In 2016, Brock Turner sexually assaulted Chanel Miller as she lay unconscious on a public walkway at Stanford University, where Turner was a student. Based in part on Turner’s clean record and on the recommendation of the probation department, Judge Aaron Persky sentenced Turner to six months incarceration in jail, three years probation, and a lifetime on the sex offender registry. The short period of incarceration, at a time when many believed those with power did not take campus sexual assault seriously, catapulted the case into the national spotlight. Activists demanded that voters recall Judge Persky. In 2018, they did just that, making Judge Persky the first California judge to be recalled in over 80 years.
Revisiting those events, this film invites the viewer to reflect upon whether the recall achieved its goal of advancing justice for survivors of sexual violence. The film forces us to grapple with the unintended consequences of our responses to individual cases like Turner’s, and asks whether our push for punishment in one case may cause harm to others.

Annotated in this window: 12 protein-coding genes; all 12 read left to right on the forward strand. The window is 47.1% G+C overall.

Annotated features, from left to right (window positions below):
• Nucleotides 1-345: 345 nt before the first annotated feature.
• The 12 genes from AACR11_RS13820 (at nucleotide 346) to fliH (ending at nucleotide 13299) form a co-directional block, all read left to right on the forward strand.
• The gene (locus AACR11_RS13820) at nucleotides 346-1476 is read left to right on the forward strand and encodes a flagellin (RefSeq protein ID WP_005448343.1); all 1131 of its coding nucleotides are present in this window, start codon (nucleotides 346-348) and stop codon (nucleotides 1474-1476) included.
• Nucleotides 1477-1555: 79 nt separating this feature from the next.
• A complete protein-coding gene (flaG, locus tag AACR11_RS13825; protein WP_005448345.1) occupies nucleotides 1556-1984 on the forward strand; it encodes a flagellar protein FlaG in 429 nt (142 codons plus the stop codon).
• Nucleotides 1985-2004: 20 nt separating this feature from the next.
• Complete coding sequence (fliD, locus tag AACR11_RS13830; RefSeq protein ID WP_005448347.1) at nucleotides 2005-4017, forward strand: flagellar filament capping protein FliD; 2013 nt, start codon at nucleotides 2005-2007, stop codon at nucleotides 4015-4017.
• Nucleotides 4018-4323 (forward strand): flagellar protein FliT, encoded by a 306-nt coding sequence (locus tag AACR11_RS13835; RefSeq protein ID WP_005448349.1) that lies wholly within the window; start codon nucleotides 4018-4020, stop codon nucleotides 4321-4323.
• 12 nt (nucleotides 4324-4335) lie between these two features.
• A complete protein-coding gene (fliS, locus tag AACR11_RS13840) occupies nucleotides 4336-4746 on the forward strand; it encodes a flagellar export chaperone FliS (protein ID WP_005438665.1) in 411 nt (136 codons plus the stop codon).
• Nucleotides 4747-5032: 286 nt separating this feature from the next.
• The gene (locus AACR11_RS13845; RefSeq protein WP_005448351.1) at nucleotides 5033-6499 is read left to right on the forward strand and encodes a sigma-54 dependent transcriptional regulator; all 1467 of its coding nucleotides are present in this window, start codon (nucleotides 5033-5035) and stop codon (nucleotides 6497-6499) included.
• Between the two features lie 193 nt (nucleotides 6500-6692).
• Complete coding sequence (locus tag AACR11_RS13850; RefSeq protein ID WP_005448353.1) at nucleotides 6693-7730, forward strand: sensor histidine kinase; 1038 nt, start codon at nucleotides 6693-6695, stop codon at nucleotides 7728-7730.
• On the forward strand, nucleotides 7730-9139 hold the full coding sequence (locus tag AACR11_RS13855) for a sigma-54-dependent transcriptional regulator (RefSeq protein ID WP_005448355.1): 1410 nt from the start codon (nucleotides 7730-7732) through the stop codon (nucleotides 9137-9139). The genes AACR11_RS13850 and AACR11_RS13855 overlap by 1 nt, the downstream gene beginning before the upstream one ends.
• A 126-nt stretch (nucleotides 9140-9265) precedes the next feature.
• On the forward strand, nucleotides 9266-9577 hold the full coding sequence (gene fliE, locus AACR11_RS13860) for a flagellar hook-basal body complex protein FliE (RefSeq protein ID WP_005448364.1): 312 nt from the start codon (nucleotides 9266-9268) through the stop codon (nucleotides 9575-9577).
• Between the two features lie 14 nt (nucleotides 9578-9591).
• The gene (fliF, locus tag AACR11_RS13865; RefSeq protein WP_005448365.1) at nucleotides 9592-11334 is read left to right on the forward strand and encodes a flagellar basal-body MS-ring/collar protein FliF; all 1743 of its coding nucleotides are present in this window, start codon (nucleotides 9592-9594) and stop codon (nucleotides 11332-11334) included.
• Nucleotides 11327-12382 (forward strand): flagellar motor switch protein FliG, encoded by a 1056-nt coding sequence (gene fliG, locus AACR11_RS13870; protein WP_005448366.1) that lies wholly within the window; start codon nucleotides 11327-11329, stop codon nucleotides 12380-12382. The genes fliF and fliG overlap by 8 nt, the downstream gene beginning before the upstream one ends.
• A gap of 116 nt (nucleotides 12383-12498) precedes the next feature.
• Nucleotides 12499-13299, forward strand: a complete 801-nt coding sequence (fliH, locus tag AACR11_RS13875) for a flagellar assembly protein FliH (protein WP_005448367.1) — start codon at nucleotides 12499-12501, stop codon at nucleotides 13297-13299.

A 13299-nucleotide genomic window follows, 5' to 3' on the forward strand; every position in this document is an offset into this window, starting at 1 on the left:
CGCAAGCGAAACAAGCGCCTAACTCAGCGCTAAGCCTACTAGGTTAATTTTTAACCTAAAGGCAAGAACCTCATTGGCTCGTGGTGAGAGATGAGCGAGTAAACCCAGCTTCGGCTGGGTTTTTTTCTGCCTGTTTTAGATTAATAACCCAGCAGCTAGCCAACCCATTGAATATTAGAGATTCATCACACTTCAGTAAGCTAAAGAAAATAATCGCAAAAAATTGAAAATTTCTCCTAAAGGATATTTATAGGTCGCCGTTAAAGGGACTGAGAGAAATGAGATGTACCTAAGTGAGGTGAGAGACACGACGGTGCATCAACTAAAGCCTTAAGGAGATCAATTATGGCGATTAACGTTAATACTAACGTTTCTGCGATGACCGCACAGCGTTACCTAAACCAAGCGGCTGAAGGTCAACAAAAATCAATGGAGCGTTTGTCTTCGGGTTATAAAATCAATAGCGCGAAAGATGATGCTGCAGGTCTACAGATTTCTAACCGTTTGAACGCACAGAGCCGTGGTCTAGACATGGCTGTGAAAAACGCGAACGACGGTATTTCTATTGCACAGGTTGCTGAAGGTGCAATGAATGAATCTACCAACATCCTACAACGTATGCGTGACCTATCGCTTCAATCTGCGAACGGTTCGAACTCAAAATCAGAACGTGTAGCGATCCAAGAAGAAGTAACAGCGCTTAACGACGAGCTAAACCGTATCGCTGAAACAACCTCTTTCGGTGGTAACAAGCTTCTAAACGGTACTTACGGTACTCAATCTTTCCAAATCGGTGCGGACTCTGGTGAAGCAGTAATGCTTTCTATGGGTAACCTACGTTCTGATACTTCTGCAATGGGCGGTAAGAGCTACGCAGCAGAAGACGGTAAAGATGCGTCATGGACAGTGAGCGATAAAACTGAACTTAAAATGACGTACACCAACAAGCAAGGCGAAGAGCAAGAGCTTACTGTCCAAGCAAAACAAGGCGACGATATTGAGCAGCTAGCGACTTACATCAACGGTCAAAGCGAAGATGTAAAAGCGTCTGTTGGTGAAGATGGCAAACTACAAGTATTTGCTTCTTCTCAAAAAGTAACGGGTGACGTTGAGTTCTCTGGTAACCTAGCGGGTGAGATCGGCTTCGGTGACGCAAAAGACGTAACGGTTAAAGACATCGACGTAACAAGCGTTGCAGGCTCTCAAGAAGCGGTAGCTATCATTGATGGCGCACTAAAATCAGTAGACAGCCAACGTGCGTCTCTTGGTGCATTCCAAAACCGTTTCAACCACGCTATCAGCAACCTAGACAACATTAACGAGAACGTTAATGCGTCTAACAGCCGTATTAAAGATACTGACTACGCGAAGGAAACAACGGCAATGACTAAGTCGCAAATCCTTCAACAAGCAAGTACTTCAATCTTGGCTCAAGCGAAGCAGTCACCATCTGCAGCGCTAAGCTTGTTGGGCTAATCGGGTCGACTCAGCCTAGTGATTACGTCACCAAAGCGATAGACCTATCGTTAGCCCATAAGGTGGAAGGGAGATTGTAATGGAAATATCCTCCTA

The guide below poses discussion questions for the film. We also offer some ideas and responses to guide discussion. At the end, we offer suggestions for further thought and discussion about our criminal legal system and the purposes it serves, and for how to engage with your elected officials to push for better support for survivors.
The questions here progress as the film does, all building to one critical question: what should justice look like? This question is obviously extremely difficult to answer, and people grapple with it every day. The prompts below, along with the film, are designed to push us to both explore different ways that we can promote healing and accountability, and also to examine how our current system fails to meet either of these ends.